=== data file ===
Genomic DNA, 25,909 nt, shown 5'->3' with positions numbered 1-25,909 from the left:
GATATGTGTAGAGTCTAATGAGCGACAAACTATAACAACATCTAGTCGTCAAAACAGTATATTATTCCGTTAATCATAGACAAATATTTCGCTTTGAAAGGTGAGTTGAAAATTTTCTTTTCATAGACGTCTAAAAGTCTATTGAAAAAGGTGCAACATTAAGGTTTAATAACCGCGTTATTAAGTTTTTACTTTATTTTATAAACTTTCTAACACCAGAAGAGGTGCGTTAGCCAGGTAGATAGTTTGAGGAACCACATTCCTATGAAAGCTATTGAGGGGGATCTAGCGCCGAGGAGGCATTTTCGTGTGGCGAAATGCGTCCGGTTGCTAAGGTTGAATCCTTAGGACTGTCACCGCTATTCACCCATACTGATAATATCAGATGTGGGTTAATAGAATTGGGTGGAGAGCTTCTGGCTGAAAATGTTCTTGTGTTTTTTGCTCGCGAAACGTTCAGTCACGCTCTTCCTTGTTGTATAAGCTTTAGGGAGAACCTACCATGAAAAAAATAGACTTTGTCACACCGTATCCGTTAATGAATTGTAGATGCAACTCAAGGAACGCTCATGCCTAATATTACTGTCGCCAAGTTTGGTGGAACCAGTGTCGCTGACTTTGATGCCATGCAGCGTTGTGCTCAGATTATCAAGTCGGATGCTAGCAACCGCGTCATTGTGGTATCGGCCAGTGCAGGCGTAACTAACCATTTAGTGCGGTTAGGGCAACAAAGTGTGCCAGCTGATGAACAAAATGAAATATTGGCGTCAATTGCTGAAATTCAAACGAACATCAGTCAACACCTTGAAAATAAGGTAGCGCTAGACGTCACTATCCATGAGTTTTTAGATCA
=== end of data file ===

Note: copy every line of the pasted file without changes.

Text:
Genomic DNA, 25,909 nt, shown 5'->3' with positions numbered 1-25,909 from the left:
GATATGTGTAGAGTCTAATGAGCGACAAACTATAACAACATCTAGTCGTCAAAACAGTATATTATTCCGTTAATCATAGACAAATATTTCGCTTTGAAAGGTGAGTTGAAAATTTTCTTTTCATAGACGTCTAAAAGTCTATTGAAAAAGGTGCAACATTAAGGTTTAATAACCGCGTTATTAAGTTTTTACTTTATTTTATAAACTTTCTAACACCAGAAGAGGTGCGTTAGCCAGGTAGATAGTTTGAGGAACCACATTCCTATGAAAGCTATTGAGGGGGATCTAGCGCCGAGGAGGCATTTTCGTGTGGCGAAATGCGTCCGGTTGCTAAGGTTGAATCCTTAGGACTGTCACCGCTATTCACCCATACTGATAATATCAGATGTGGGTTAATAGAATTGGGTGGAGAGCTTCTGGCTGAAAATGTTCTTGTGTTTTTTGCTCGCGAAACGTTCAGTCACGCTCTTCCTTGTTGTATAAGCTTTAGGGAGAACCTACCATGAAAAAAATAGACTTTGTCACACCGTATCCGTTAATGAATTGTAGATGCAACTCAAGGAACGCTCATGCCTAATATTACTGTCGCCAAGTTTGGTGGAACCAGTGTCGCTGACTTTGATGCCATGCAGCGTTGTGCTCAGATTATCAAGTCGGATGCTAGCAACCGCGTCATTGTGGTATCGGCCAGTGCAGGCGTAACTAACCATTTAGTGCGGTTAGGGCAACAAAGTGTGCCAGCTGATGAACAAAATGAAATATTGGCGTCAATTGCTGAAATTCAAACGAACATCAGTCAACACCTTGAAAATAAGGTAGCGCTAGACGTCACTATCCATGAGTTTTTAGATCA